Anorak News | Pain In Spain

Pain In Spain

by | 15th, March 2004

‘THE victory of a left-wing party in yesterday’s Spanish election would normally be greeted with joy in the British Labour party.

Spain needs time to heal

But one doubts that Tony Blair was celebrating last night as the anti-war Socialists regained power in what the Times calls “a dramatic reversal of fortune triggered by the bombings last Thursday”.

For one, the outgoing Prime Minister, Jose Maria Aznar, is a close personal friend of Blair; for another, he was one of the prime supporters of the US-led invasion of Iraq.

Finally, the Socialists were elected on a promise to withdraw Spain’s 1,500 troops from Iraq – a move that will undermine the coalition and surely make other countries that have contributed troops yet more vulnerable to terrorist attack.

The Telegraph takes up this last point, saying that the election will be remembered as heralding the rise of “euro isolationism”.

“Large numbers of Spanish voters,” it says, “succumbed to the delusion that if Mr Aznar had not lent support to the Anglo-American coalition, then their homeland would be safer.

“The fact that many Islamists believe in reversing the reconquista of the Iberian peninsula appears to have made little difference.

“The desire not to take our enemies at face value, in word and deed, is the hallmark of much of contemporary Europe.”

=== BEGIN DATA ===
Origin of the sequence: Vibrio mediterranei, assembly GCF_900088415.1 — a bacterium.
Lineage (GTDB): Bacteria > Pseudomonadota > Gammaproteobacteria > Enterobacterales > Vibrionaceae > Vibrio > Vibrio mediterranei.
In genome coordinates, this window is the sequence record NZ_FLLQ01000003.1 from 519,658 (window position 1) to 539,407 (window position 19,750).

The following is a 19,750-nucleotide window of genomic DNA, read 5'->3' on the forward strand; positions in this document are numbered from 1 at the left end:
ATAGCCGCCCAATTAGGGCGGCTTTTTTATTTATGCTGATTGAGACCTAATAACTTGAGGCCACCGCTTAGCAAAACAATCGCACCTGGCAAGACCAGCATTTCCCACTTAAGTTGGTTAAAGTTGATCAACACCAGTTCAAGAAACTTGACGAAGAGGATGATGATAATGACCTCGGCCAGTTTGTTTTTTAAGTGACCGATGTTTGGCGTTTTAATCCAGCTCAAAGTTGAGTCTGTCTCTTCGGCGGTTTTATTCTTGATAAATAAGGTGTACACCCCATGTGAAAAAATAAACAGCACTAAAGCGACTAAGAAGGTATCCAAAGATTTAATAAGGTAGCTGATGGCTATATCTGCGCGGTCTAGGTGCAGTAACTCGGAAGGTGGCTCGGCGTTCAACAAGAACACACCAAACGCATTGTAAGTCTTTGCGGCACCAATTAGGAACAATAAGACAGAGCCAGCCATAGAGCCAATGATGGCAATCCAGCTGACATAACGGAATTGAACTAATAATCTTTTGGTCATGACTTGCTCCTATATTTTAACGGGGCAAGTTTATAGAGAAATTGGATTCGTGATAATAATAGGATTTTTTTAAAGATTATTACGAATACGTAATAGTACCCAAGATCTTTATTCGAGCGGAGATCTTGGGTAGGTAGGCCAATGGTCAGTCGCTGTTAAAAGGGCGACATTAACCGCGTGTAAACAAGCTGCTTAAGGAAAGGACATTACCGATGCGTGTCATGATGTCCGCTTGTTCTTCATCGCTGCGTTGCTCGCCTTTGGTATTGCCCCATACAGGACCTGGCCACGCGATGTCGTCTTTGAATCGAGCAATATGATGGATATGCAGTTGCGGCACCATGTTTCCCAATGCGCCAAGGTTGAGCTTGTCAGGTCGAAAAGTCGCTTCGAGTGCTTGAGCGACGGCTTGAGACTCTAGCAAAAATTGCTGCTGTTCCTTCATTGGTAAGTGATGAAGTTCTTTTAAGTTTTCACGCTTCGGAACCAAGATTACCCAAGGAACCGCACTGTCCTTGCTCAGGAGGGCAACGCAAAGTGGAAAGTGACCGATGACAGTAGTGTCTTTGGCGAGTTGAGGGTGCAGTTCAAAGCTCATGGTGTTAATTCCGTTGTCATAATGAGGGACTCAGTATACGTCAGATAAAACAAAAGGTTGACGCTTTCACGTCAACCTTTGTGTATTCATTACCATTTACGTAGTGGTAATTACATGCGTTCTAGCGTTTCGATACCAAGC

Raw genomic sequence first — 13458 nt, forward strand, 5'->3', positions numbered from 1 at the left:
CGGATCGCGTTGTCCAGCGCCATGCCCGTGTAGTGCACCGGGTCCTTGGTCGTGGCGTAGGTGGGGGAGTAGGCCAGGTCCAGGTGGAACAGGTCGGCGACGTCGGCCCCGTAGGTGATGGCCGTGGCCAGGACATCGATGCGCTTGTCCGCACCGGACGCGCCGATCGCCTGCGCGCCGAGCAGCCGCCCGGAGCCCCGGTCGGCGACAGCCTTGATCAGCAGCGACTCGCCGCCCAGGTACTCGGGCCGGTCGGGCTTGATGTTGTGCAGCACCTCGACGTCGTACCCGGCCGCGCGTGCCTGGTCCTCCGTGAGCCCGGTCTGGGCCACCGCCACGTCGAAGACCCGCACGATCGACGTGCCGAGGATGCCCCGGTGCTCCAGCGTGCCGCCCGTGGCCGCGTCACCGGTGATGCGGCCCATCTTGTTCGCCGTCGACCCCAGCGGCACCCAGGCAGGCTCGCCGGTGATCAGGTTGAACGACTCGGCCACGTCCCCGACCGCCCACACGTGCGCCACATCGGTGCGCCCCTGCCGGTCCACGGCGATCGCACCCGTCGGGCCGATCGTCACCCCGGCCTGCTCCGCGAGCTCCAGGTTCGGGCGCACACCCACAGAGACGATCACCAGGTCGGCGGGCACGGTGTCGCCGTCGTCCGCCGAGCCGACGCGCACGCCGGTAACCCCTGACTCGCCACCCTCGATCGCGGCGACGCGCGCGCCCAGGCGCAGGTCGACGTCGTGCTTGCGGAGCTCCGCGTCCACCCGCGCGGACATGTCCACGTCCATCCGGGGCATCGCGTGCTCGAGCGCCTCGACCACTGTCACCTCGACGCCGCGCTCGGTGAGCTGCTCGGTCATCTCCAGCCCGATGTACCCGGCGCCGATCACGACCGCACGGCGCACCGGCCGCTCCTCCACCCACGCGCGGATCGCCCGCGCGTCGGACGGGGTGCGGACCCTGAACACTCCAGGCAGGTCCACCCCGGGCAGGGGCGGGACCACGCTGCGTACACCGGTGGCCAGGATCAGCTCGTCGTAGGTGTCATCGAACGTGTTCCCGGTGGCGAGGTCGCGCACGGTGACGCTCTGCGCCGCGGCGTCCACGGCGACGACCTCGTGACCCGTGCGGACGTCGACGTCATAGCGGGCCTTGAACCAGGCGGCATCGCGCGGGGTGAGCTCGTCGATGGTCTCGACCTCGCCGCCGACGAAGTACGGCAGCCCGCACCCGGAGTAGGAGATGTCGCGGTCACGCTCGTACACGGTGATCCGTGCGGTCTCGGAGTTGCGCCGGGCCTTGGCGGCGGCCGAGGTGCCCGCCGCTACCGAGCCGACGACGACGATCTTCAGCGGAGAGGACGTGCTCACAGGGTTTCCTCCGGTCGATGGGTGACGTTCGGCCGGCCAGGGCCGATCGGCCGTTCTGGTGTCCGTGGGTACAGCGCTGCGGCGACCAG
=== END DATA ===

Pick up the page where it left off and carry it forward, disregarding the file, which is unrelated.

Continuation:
Even the anti-war Guardian has doubts about the resolution Spain’s new PM Jose Luis Rodriguez Zapatero will bring to the cause of fighting terrorism.

In a recent interview, he was asked what he would do if he was confronted by the leader of Basque terrorist group Eta, still a prime suspect in Thursday’s bombings, in the street.

“I would not look him in the face,” responded Snr Zapatero.

One rather doubts whether such a response will succeed in deterring the madmen of al Qaeda, whose statement (if genuine) claiming responsibility for the bombings read: “You love life and we love death.”

One might disagree with the actions of President Bush and Tony Blair, but surely we cannot disagree with what they say.

Hoping something isn’t so is not going to make it not so. Or, as Barbara Amiel says in today’s Telegraph, “Let us pray by all means – and then pass the ammunition”.’

Posted: 15th, March 2004 | In: Broadsheets Comment | TrackBack | Permalink